TouchPad - News, Features, and Slideshows

News about TouchPad
  • Opinion: HP transfers WebOS from the PC group - the game's afoot

    Over the recent US Labour Day weekend, two of Hewlett-Packard's senior executives posted letters explaining that the development and marketing group for WebOS were being moved from the Personal Systems Group that makes PCs (and had made the now-defunct TouchPad tablet) to the Office for Strategy and Technology. This has caused a minor stir in the blogosphere, but it's just the move HP said it would make when it pulled the plug on all its WebOS devices three weeks ago, including the TouchPad tablet and the Pre, Pixi, and Veer smartphones, and said it may leave the PC business altogether, not just the mobile business.
    When HP announced the death of its WebOS hardware line just five weeks after the debut of the TouchPad, it said it would retain the WebOS software and investigate its use elsewhere in the company. Well, the Office of Strategy and Technology is the group at HP that does just that.
    If anything, the twin announcements by PC group chief Todd Bradley and strategy chief Shane Robison confirm that WebOS devices are dead at HP. Robison's statement is also very clear that his group is exploring ways HP might make money from WebOS. There's no commitment to the platform beyond that exploration.
    Still, there's a strain of thought out there that somehow WebOS will rise phoenix-like from the ashes, despite the bullet to the head it took from HP's top leadership just three weeks ago. There's zero evidence to support this belief. In fact, the formal transfer of WebOS out of the PC group makes it much more unlikely that if the PC group is sold or spun out into its own company that it will be able to use WebOS in its mobile products. I believe that if the PC business decides to reenter the mobile business, as Bradley says it should (and he's hoping to run that spun-off business), it will use Android or Windows 8. Those are the only two real options for licensable tablet OSes — assuming Windows 8 actually delivers on its tablet aspirations, of course.
    Trip Chowdhry, the canny analyst at Global Equities Securities, said this weekend that the "harsh" statements made by HP and its controversial CEO Léo Apotheker when HP killed the WebOS device business may have been designed "to wake up the lazy executives" at HP to the fact that real change is needed. Chowdhry also noted that since the shocking death of the WebOS device business and the decision to explore dumping the PC business, "the sprit of survival is picking up at HP, which may be a unifying force for HP, which has traditionally been heavily influenced by internal politics."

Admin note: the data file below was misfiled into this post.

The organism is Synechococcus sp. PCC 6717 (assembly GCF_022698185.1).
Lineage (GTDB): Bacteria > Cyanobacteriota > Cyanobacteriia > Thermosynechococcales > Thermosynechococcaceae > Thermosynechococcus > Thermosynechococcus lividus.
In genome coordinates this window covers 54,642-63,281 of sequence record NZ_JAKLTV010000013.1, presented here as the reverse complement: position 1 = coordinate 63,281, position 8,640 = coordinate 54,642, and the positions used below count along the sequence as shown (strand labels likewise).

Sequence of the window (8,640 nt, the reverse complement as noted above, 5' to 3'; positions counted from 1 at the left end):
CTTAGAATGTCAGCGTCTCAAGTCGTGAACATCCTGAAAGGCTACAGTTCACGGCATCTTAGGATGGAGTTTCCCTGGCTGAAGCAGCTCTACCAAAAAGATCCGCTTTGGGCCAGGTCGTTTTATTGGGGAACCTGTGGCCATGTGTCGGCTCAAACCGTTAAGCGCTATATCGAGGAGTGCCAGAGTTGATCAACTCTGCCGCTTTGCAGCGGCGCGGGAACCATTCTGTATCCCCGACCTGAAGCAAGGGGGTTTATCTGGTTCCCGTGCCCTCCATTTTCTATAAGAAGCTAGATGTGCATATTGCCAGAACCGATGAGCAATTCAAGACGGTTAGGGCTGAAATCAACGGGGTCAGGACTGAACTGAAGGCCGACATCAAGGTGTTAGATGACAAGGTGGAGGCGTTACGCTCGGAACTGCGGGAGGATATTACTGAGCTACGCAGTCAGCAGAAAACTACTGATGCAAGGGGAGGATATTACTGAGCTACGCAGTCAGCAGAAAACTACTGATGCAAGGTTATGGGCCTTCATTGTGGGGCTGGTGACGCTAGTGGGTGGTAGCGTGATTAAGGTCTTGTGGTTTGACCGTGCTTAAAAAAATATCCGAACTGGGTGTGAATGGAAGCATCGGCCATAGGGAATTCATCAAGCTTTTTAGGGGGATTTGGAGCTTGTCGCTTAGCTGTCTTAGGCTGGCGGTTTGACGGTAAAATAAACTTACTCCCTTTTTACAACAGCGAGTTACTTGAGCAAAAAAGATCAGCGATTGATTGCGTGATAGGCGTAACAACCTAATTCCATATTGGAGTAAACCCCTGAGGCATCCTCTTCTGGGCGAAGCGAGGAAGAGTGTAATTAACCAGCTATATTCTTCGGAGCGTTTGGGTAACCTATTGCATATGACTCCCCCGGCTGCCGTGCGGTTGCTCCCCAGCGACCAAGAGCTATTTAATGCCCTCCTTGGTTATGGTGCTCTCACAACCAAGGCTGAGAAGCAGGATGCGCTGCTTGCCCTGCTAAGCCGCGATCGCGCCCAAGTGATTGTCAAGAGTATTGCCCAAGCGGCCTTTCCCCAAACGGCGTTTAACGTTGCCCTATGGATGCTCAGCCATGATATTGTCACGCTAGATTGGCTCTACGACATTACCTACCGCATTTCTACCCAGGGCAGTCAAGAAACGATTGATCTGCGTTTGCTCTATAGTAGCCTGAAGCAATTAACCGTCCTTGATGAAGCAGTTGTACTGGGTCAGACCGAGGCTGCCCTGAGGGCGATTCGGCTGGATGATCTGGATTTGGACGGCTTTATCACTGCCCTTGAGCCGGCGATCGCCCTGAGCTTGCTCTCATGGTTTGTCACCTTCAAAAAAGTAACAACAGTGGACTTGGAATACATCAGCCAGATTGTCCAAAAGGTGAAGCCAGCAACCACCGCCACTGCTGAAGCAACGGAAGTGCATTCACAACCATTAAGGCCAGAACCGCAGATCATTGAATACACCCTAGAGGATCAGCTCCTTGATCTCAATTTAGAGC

If true, that's a shocking way to run a company, indicating a bureaucracy out of control and/or out of touch, a civil war among senior managers, or other Shakespearean dysfunction. No wonder my colleague Bill Snyder argues that the entire HP board should be fired, along with Apotheker, and why he likens the management at HP to the doomed Hamlet.
    Whatever game is afoot at HP, WebOS is at best a pawn, an easy sacrifice to make by the top executives as they try to reshape beleaguered HP. It's not likely to survive this drama. Pawns rarely do.

  • Why developers shouldn't abandon WebOS yet

    Hewlett-Packard's surprise announcement that it would end production of its WebOS smartphones and tablets left a lot of developers in a lurch (although exact numbers are hard to come by). As of now, the WebOS development community is effectively an ecosystem in search of a platform.
    What next? The smartphone OS market is consolidating, with the lion's share divided between Google's Android and Apple's iOS. Either one of those would be a fine choice for WebOS developers looking to jump ship, but neither offers a development environment that much resembles the WebOS SDK. Meanwhile, Microsoft has been actively wooing WebOS developers to come over to Windows Phone 7, with promises of free smartphones, training, and tools.
    Maybe all this talk of abandoning WebOS is premature. Chances are most WebOS developers are already writing apps for more than one mobile OS. That could buy WebOS some time. Despite all the doom and gloom, it may turn out that WebOS developers' best strategy might be the one that most pundits were quickest to dismiss: Stick to your guns, bide your time, and plan to remain WebOS developers once the platform finds a new home — because it's highly unlikely we've heard the last of this promising mobile OS.
    Developers with dedication

  • Amazon's tablet to cost 'hundreds less' than iPad

    The fire sale of the HP TouchPad proved one thing: if it's cheap enough, they will come. This could be good news for Amazon, who reportedly plans to release its own tablet in late September/early October for "hundreds less" than the iPad.

  • Opinion: Why You Shouldn't Buy a discounted TouchPad

    Last week, Hewlett-Packard, current "owner" of the webOS mobile OS, made an announcement that would ultimately send a ripple through the modern tablet PC space: it said it would immediately "discontinue operations for webOS devices, specifically the TouchPad and webOS phones."

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